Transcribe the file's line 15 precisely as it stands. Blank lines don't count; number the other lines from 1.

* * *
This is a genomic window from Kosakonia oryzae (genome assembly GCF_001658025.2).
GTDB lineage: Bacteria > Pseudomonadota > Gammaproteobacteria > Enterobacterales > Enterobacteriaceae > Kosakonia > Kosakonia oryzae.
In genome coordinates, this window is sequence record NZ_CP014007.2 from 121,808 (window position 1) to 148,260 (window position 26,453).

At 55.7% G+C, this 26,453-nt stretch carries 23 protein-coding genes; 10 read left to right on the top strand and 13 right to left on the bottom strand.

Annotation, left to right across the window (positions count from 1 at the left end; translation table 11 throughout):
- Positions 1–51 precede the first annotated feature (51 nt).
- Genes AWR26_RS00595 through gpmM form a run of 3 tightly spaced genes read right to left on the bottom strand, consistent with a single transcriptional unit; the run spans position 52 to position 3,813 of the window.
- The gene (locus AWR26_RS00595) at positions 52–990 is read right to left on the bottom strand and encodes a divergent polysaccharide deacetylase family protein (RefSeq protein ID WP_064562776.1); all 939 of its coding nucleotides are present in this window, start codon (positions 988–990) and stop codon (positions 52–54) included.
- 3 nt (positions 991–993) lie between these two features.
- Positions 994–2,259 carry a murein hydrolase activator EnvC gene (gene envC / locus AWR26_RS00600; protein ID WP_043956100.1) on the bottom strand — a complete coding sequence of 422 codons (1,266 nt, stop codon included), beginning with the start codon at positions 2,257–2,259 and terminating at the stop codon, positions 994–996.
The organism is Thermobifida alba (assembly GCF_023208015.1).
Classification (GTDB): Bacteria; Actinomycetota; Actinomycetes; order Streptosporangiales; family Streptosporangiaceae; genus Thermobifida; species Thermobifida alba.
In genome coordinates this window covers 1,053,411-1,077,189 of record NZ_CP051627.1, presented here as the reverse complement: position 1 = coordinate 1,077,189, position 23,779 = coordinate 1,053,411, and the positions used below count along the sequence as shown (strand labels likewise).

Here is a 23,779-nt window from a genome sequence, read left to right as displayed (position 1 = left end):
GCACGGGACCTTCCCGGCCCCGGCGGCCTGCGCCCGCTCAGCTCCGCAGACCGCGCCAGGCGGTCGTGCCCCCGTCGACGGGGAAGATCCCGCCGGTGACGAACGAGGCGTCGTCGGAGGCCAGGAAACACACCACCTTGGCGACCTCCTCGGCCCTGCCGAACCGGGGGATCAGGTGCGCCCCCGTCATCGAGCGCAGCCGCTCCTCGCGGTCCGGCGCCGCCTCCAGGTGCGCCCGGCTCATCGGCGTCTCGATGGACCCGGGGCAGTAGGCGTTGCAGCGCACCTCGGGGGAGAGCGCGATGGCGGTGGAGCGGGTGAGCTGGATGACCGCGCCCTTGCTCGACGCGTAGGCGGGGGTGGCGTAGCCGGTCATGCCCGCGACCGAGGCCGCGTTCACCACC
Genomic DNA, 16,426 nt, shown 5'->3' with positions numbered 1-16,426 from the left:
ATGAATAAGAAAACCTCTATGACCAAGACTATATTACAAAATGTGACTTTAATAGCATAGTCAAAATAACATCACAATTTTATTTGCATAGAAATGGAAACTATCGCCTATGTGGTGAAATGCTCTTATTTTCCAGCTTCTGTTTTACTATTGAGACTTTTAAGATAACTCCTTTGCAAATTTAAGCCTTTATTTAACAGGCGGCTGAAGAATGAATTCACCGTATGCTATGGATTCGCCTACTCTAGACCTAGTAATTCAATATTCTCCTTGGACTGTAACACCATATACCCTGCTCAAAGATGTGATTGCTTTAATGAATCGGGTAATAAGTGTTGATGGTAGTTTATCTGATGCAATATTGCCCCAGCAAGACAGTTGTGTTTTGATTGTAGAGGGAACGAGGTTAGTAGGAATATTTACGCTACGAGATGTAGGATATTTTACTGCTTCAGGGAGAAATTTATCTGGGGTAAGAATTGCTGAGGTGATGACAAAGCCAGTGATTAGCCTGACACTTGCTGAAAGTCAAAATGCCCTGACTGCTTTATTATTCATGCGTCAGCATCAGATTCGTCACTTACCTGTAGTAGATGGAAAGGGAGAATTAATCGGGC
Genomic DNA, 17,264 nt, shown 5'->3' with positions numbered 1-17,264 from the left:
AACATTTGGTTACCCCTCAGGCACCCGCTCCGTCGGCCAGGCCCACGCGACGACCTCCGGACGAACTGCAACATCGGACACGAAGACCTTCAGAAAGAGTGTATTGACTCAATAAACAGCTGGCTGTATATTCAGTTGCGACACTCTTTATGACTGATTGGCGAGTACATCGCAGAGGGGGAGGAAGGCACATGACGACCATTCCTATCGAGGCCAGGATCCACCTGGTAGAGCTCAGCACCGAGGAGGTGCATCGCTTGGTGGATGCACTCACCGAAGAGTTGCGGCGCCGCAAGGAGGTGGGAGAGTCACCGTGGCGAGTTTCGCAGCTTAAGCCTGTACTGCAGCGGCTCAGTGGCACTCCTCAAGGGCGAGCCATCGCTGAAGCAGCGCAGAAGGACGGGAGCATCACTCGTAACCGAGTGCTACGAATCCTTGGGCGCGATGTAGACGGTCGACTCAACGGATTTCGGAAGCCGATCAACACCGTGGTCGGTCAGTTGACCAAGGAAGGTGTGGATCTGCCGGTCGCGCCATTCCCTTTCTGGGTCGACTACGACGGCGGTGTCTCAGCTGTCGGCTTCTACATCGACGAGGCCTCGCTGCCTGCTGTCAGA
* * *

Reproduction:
GCACGGGACCTTCCCGGCCCCGGCGGCCTGCGCCCGCTCAGCTCCGCAGACCGCGCCAGGCGGTCGTGCCCCCGTCGACGGGGAAGATCCCGCCGGTGACGAACGAGGCGTCGTCGGAGGCCAGGAAACACACCACCTTGGCGACCTCCTCGGCCCTGCCGAACCGGGGGATCAGGTGCGCCCCCGTCATCGAGCGCAGCCGCTCCTCGCGGTCCGGCGCCGCCTCCAGGTGCGCCCGGCTCATCGGCGTCTCGATGGACCCGGGGCAGTAGGCGTTGCAGCGCACCTCGGGGGAGAGCGCGATGGCGGTGGAGCGGGTGAGCTGGATGACCGCGCCCTTGCTCGACGCGTAGGCGGGGGTGGCGTAGCCGGTCATGCCCGCGACCGAGGCCGCGTTCACCACC